I forgot in my last post on my crocheting technique, Back to Math Basics, to explain further how I use the following table and how I arrived at it’s contents:
I used some algebra (or possibly finite mathematics) to achieve the process for inserting the six additional stitches equadistant around the circumferences of the cap.
Let the row be represented by a; let the incremental stitches be represented by b; and, let the insertion position for the additional stitches be represented by P. Then,
P = ab-1
Using the table above, at the beginning of a round, I stitch a-1 stitches and insert the a stitch in the same stitch. For row 16, I started off with 15 stitches and put the 16th stitch in the same stitch as the 15th, then I continued counting 15 more stitches (or to the number 31, since that is ab-1 or (16×2)-1, and inserted the second additional stitch, which is also the 32nd stitch, in the same stitch as the 31st stitch. How many times can I type stitch in a sentence? 🙂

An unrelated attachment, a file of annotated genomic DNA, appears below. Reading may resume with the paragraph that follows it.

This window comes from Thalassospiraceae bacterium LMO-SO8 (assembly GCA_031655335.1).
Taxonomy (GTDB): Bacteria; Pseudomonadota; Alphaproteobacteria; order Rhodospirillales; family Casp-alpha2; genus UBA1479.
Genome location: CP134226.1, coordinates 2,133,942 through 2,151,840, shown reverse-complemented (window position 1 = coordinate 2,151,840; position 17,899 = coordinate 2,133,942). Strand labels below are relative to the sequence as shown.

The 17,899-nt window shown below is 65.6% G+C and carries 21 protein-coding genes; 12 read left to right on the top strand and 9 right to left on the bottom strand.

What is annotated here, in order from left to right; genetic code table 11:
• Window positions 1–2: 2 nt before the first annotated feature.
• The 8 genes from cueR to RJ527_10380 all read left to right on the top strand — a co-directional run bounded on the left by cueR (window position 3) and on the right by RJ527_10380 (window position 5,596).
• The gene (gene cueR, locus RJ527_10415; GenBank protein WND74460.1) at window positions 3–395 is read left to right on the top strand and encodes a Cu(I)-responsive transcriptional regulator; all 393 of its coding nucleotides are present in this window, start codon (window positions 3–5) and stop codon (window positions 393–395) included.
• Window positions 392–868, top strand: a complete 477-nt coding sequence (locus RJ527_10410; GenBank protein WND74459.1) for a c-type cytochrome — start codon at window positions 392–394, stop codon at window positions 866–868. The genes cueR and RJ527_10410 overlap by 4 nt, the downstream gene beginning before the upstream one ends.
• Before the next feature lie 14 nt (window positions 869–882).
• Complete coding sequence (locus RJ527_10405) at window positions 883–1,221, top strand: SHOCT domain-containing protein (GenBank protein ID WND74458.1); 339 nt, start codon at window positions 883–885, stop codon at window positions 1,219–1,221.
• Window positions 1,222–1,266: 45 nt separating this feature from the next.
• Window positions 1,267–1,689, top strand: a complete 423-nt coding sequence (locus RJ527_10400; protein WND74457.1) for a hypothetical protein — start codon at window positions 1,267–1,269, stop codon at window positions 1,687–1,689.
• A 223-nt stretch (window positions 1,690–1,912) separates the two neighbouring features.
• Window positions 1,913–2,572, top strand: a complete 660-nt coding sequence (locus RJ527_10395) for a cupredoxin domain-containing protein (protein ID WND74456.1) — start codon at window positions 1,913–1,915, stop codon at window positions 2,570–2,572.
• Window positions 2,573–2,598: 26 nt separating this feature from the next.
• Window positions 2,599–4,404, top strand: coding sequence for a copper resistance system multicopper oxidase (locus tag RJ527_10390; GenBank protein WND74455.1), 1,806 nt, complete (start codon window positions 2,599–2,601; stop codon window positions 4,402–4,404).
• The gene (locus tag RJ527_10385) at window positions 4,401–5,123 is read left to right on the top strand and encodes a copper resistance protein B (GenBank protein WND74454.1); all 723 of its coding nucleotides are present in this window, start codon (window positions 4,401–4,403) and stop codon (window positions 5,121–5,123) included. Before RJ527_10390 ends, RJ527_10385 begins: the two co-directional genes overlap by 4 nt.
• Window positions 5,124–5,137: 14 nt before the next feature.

When I reach my safety pin which marks the end (or beginning) of the round, I should have reached the 96th stitch, after which I slip stitch into the first stitch of that round.
Algebra doesn’t always lends itself seamlessly to application in crochet, but an algorithm works perfectly. For example (using no particular programming language, but rather just generic easily understood syntax):
Row = 16
MaxRow = 22
IncreaseBy = 6
While Row < = MaxRow
While AddStitch <= IncreaseBy
While Stitch < Row
I think that algorithm works, however clumsy it may appear. I’m sure I could do it with less loops and/or recursively, but I’m too far removed from my programming days to dredge up those memories. I may research a bit to remind myself of some more aesthetic algorithmic techniques and revisit this in a later posting.
Still, I find it fascinating to confuse what otherwise could be a boring bit of crocheting. Besides, I always love to tout all the math my fellow students complained about in high school, whining that they would never use algebra or geometry or trigonometry, etc. in the ‘real’ world.